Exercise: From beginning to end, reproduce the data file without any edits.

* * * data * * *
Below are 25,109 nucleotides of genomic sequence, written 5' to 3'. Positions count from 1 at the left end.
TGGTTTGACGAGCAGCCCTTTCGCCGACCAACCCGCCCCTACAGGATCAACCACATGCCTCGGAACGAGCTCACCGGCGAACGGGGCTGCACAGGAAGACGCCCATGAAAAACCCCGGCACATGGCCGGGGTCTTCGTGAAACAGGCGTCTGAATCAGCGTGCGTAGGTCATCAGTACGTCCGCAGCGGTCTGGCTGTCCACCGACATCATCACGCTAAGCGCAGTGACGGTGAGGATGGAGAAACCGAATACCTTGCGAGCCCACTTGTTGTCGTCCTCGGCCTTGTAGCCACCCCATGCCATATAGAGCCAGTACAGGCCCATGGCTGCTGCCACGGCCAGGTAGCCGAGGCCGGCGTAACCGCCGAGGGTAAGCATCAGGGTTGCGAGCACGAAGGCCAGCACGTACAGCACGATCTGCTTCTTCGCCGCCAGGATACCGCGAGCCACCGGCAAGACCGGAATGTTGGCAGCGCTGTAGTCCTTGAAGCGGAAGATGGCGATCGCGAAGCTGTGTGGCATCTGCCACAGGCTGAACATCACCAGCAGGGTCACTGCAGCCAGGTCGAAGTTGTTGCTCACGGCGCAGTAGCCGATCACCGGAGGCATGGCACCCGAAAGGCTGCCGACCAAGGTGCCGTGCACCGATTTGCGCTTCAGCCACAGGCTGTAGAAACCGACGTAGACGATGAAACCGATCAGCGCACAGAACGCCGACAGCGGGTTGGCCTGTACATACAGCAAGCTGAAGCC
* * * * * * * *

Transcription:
Below are 25,109 nucleotides of genomic sequence, written 5' to 3'. Positions count from 1 at the left end.
TGGTTTGACGAGCAGCCCTTTCGCCGACCAACCCGCCCCTACAGGATCAACCACATGCCTCGGAACGAGCTCACCGGCGAACGGGGCTGCACAGGAAGACGCCCATGAAAAACCCCGGCACATGGCCGGGGTCTTCGTGAAACAGGCGTCTGAATCAGCGTGCGTAGGTCATCAGTACGTCCGCAGCGGTCTGGCTGTCCACCGACATCATCACGCTAAGCGCAGTGACGGTGAGGATGGAGAAACCGAATACCTTGCGAGCCCACTTGTTGTCGTCCTCGGCCTTGTAGCCACCCCATGCCATATAGAGCCAGTACAGGCCCATGGCTGCTGCCACGGCCAGGTAGCCGAGGCCGGCGTAACCGCCGAGGGTAAGCATCAGGGTTGCGAGCACGAAGGCCAGCACGTACAGCACGATCTGCTTCTTCGCCGCCAGGATACCGCGAGCCACCGGCAAGACCGGAATGTTGGCAGCGCTGTAGTCCTTGAAGCGGAAGATGGCGATCGCGAAGCTGTGTGGCATCTGCCACAGGCTGAACATCACCAGCAGGGTCACTGCAGCCAGGTCGAAGTTGTTGCTCACGGCGCAGTAGCCGATCACCGGAGGCATGGCACCCGAAAGGCTGCCGACCAAGGTGCCGTGCACCGATTTGCGCTTCAGCCACAGGCTGTAGAAACCGACGTAGACGATGAAACCGATCAGCGCACAGAACGCCGACAGCGGGTTGGCCTGTACATACAGCAAGCTGAAGCC